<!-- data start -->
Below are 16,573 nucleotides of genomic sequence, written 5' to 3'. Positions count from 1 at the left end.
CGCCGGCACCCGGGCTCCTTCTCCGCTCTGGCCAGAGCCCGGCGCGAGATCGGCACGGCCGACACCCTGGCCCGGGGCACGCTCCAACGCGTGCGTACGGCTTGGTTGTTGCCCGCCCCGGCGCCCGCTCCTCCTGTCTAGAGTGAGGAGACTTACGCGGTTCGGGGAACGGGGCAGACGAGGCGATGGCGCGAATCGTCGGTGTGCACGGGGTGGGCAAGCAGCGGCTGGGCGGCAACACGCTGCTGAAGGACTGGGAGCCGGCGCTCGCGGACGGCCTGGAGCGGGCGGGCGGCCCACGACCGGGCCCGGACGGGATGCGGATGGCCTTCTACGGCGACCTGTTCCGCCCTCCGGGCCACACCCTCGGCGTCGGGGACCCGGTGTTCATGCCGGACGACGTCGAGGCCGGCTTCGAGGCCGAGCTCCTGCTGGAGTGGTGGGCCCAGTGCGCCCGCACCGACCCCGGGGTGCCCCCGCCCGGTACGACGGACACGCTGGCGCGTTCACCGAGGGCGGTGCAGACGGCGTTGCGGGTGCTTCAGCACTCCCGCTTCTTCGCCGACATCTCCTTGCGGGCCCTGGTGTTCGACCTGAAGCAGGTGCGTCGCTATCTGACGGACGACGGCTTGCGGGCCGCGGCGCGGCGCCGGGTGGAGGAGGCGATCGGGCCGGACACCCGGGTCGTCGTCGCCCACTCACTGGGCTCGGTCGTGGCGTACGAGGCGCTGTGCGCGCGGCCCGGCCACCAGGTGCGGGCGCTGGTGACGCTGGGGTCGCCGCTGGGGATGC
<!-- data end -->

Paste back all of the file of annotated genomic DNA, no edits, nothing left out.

Below are 16,573 nucleotides of genomic sequence, written 5' to 3'. Positions count from 1 at the left end.
CGCCGGCACCCGGGCTCCTTCTCCGCTCTGGCCAGAGCCCGGCGCGAGATCGGCACGGCCGACACCCTGGCCCGGGGCACGCTCCAACGCGTGCGTACGGCTTGGTTGTTGCCCGCCCCGGCGCCCGCTCCTCCTGTCTAGAGTGAGGAGACTTACGCGGTTCGGGGAACGGGGCAGACGAGGCGATGGCGCGAATCGTCGGTGTGCACGGGGTGGGCAAGCAGCGGCTGGGCGGCAACACGCTGCTGAAGGACTGGGAGCCGGCGCTCGCGGACGGCCTGGAGCGGGCGGGCGGCCCACGACCGGGCCCGGACGGGATGCGGATGGCCTTCTACGGCGACCTGTTCCGCCCTCCGGGCCACACCCTCGGCGTCGGGGACCCGGTGTTCATGCCGGACGACGTCGAGGCCGGCTTCGAGGCCGAGCTCCTGCTGGAGTGGTGGGCCCAGTGCGCCCGCACCGACCCCGGGGTGCCCCCGCCCGGTACGACGGACACGCTGGCGCGTTCACCGAGGGCGGTGCAGACGGCGTTGCGGGTGCTTCAGCACTCCCGCTTCTTCGCCGACATCTCCTTGCGGGCCCTGGTGTTCGACCTGAAGCAGGTGCGTCGCTATCTGACGGACGACGGCTTGCGGGCCGCGGCGCGGCGCCGGGTGGAGGAGGCGATCGGGCCGGACACCCGGGTCGTCGTCGCCCACTCACTGGGCTCGGTCGTGGCGTACGAGGCGCTGTGCGCGCGGCCCGGCCACCAGGTGCGGGCGCTGGTGACGCTGGGGTCGCCGCTGGGGATGC